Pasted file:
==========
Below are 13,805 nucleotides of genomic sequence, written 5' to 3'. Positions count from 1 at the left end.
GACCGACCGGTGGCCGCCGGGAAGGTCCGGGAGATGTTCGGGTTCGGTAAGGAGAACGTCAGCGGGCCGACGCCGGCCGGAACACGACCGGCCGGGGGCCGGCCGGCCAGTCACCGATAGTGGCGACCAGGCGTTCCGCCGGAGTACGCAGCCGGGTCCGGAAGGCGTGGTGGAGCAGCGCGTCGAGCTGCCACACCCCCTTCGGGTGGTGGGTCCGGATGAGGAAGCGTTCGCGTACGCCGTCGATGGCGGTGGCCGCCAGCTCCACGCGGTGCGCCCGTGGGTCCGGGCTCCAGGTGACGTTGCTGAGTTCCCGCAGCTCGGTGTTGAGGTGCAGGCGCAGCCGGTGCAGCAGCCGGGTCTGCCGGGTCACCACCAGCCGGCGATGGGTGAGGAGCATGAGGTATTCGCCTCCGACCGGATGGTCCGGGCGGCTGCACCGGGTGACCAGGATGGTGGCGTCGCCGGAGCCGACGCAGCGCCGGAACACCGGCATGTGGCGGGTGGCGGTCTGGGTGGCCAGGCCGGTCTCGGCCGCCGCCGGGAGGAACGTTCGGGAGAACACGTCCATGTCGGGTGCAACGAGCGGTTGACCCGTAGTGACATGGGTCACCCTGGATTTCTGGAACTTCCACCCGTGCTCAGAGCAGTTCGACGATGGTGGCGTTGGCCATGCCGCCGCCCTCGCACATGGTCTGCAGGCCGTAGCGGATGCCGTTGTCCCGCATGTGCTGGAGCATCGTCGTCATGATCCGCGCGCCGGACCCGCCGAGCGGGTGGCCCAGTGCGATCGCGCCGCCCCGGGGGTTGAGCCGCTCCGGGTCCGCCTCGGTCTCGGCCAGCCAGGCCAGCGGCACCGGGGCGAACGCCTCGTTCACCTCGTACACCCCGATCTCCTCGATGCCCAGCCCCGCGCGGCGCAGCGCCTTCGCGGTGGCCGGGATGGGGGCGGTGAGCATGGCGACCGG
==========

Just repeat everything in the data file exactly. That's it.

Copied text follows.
Below are 13,805 nucleotides of genomic sequence, written 5' to 3'. Positions count from 1 at the left end.
GACCGACCGGTGGCCGCCGGGAAGGTCCGGGAGATGTTCGGGTTCGGTAAGGAGAACGTCAGCGGGCCGACGCCGGCCGGAACACGACCGGCCGGGGGCCGGCCGGCCAGTCACCGATAGTGGCGACCAGGCGTTCCGCCGGAGTACGCAGCCGGGTCCGGAAGGCGTGGTGGAGCAGCGCGTCGAGCTGCCACACCCCCTTCGGGTGGTGGGTCCGGATGAGGAAGCGTTCGCGTACGCCGTCGATGGCGGTGGCCGCCAGCTCCACGCGGTGCGCCCGTGGGTCCGGGCTCCAGGTGACGTTGCTGAGTTCCCGCAGCTCGGTGTTGAGGTGCAGGCGCAGCCGGTGCAGCAGCCGGGTCTGCCGGGTCACCACCAGCCGGCGATGGGTGAGGAGCATGAGGTATTCGCCTCCGACCGGATGGTCCGGGCGGCTGCACCGGGTGACCAGGATGGTGGCGTCGCCGGAGCCGACGCAGCGCCGGAACACCGGCATGTGGCGGGTGGCGGTCTGGGTGGCCAGGCCGGTCTCGGCCGCCGCCGGGAGGAACGTTCGGGAGAACACGTCCATGTCGGGTGCAACGAGCGGTTGACCCGTAGTGACATGGGTCACCCTGGATTTCTGGAACTTCCACCCGTGCTCAGAGCAGTTCGACGATGGTGGCGTTGGCCATGCCGCCGCCCTCGCACATGGTCTGCAGGCCGTAGCGGATGCCGTTGTCCCGCATGTGCTGGAGCATCGTCGTCATGATCCGCGCGCCGGACCCGCCGAGCGGGTGGCCCAGTGCGATCGCGCCGCCCCGGGGGTTGAGCCGCTCCGGGTCCGCCTCGGTCTCGGCCAGCCAGGCCAGCGGCACCGGGGCGAACGCCTCGTTCACCTCGTACACCCCGATCTCCTCGATGCCCAGCCCCGCGCGGCGCAGCGCCTTCGCGGTGGCCGGGATGGGGGCGGTGAGCATGGCGACCGG